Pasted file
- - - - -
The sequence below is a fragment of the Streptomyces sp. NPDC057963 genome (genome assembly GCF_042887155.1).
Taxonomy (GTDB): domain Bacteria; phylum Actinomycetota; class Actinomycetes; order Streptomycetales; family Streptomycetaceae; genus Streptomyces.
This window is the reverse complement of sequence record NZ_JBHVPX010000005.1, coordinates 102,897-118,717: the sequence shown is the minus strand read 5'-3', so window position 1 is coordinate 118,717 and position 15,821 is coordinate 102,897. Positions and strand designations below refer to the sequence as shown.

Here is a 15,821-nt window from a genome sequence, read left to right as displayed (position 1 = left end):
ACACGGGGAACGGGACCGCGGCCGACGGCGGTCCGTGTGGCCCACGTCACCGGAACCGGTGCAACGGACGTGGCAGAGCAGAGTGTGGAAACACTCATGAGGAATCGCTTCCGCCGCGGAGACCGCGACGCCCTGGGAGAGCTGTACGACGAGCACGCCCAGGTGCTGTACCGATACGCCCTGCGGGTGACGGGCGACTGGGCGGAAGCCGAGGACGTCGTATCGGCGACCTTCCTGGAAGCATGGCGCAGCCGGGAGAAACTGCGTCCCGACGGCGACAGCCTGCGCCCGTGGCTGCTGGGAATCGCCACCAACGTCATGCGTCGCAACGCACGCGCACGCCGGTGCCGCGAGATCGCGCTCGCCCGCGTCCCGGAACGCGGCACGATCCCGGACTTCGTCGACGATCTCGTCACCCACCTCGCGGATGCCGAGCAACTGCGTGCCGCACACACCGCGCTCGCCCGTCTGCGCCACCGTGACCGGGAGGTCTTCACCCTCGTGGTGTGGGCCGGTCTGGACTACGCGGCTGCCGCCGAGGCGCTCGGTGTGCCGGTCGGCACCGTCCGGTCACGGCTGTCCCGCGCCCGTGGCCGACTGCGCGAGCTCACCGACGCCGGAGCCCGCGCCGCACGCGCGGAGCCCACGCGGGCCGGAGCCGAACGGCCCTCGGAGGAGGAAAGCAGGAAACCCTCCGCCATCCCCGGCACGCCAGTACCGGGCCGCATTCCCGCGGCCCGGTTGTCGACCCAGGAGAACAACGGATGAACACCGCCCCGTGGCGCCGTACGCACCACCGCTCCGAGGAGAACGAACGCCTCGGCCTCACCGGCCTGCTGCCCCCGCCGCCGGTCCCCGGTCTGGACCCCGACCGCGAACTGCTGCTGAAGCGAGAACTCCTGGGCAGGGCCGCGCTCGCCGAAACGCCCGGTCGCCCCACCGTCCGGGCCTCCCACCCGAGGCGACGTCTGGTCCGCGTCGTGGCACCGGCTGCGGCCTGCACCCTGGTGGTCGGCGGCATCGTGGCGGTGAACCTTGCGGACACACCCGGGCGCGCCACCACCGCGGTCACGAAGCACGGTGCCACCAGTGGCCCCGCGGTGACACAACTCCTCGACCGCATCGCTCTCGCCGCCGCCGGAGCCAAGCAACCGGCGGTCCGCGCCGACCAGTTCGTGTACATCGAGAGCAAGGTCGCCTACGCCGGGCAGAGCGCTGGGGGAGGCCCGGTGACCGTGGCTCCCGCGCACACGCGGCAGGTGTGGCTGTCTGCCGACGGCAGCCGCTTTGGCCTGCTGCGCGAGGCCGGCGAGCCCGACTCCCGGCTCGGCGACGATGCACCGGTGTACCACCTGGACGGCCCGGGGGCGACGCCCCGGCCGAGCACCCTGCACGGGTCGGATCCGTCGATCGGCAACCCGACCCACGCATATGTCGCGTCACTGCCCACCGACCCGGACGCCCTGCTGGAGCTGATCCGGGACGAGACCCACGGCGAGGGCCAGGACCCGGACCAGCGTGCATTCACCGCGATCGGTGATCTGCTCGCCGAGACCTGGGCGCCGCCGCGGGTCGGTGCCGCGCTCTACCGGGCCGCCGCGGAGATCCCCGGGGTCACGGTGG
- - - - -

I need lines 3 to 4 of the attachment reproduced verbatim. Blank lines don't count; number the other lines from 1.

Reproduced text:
This window is the reverse complement of sequence record NZ_JBHVPX010000005.1, coordinates 102,897-118,717: the sequence shown is the minus strand read 5'-3', so window position 1 is coordinate 118,717 and position 15,821 is coordinate 102,897. Positions and strand designations below refer to the sequence as shown.

Here is a 15,821-nt window from a genome sequence, read left to right as displayed (position 1 = left end):